One of the key economic agreements between the two countries signed during the Russian-Ukrainian summit is the inter-bank cooperation deal between Ukreximbank and Russia`s Bank VTB. Previously Russian Prime Minister V. Putin promised to Kyiv a $500m credit program from VTB to lessen Ukraine`s dependency on Western financial institutions.

In 1972, Molotov could not stop wondering: "Churchill is one of the victorious leaders, and I still can’t explain to myself how it could happen that he failed in the 1945 elections." In fact it is indeed extraordinary and inexplicable. Some romantically-minded historians even believed that with the departure of the "heroes" it was a time for mediocrity. Churchill later played up to such comments, for instance, throwing away phrases such as: "When the war of the giants ends, the war of the pygmies begins

HUMAN MEMORY recoils from the vast or even boundless expanse of the last war; it breaks it into events, periods and stages to better cope with its tragic grandeur. Thousands of those drawn in its whirlpool were aware of this yet not all of them proved equal to the task of passing their personal experience to the future generations. New facts and new documentsreveal new dimensions of well-known facts; they even upturn our ideas about the past and many of our former approaches together with the meaning of the past events. It seems that mankind should pool efforts to draw on its collective memories to move closer to the line from which the vast panorama of this war can be seen in its entirety.

November 1943: a photograph published in all corners of the world shows the British premier and his Foreign Secretary Anthony Eden at the Tehran Conference. Seated, Sir Winston looks straight at the camera; his face betrays the already familiar and somewhat grim charisma. You are looking at the man determined to go to the end. This brings to mind thedesperate Battle of Britain when Churchill said in the House of Commons that if Britain was occupied "the Empire will carry on the struggle" beyond the seas, in the New World. Anthony Eden standing behind his premier looks like a true Englishman.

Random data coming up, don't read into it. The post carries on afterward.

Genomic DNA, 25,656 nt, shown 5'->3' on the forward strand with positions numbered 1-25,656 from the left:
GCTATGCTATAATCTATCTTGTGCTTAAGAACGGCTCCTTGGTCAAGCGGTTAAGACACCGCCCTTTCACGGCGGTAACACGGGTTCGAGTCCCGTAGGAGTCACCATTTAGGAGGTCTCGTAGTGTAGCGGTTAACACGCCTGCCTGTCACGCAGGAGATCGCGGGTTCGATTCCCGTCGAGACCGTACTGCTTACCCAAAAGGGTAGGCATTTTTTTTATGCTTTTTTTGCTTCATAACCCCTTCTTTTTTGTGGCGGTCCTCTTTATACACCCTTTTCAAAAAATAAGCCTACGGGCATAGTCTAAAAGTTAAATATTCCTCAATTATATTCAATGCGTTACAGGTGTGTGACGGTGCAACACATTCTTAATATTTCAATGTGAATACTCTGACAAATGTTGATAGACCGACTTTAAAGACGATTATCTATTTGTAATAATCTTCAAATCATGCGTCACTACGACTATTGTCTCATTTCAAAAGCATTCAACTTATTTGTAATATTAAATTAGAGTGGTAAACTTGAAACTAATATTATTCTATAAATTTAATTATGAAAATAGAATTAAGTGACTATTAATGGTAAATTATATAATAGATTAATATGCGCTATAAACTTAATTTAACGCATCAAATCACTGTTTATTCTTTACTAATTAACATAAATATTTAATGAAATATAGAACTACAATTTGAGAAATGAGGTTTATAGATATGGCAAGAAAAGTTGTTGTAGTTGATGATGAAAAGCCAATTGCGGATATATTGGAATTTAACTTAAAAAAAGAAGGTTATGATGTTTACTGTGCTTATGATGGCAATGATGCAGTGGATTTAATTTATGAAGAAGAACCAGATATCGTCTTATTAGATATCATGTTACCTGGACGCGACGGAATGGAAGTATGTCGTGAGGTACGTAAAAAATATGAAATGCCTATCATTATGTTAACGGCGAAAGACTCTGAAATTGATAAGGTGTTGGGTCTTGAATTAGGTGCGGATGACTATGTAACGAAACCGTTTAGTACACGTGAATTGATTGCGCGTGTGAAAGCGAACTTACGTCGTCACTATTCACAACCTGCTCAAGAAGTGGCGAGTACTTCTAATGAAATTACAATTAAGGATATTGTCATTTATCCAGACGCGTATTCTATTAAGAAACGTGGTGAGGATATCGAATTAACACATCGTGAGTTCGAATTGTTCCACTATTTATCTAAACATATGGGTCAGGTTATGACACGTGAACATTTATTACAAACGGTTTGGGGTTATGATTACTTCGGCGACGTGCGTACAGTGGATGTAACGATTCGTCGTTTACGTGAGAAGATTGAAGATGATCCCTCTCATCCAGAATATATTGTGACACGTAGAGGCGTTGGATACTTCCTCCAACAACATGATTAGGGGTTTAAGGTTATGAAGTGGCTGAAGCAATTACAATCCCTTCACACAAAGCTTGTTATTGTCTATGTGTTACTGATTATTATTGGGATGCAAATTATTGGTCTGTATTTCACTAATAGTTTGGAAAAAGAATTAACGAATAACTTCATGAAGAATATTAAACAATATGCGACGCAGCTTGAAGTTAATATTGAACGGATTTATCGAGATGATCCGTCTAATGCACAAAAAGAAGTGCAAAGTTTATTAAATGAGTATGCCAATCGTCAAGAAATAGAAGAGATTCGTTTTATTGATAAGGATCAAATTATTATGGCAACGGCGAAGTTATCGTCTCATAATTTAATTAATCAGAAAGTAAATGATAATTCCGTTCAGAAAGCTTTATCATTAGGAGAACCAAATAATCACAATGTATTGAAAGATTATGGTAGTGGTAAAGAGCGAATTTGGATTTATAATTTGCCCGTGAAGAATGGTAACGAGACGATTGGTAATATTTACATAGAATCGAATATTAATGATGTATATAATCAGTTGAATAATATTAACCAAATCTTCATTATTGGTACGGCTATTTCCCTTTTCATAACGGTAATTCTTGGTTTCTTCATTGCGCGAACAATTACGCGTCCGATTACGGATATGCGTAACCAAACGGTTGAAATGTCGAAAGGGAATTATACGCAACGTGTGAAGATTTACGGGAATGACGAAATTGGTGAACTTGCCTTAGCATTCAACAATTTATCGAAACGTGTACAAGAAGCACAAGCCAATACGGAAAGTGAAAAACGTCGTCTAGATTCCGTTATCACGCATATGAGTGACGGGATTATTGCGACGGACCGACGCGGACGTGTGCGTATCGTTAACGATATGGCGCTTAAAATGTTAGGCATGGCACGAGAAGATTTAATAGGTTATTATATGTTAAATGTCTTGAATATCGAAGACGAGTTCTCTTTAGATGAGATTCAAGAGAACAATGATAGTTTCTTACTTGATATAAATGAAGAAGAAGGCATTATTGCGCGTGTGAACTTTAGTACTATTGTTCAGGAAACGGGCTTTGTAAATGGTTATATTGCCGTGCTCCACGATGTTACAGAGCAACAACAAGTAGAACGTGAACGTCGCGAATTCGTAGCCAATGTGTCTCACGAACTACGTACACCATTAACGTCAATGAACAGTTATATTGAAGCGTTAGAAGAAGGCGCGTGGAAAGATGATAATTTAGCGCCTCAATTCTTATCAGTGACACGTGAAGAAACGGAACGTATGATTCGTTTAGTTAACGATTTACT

Proud bearing, high and noble brow, the eyes looking into the distance where the dawn of a future victory can be seen: the contrast between them is striking. In the photo Churchill looks like a skipper minus a pipe. He was the skipper destined to save his country from a deadly threat. Romanticism was alien to him: he never lost sight of the reefs, sand-banks and mines which threatened his ship.

In February 1945 at an airport in the Crimea, Churchill arrived at the Yalta conference and started to behave extravagantly. Passing by the guard of honor, instead of observing the usual protocol he started to closely scrutinize the faces of the officers and soldiers standing frozen "at attention," as if trying to read something in their faces. However, those greeting him and watching the scene did not find it offensive. To many it was obvious - Churchill wanted to understand and see the qualities that made these people capable of a victorious resistance against the most powerful military machine in history. I must say that the Premiere’s curiosity had been warmed up by the most recent developments on the Western Front.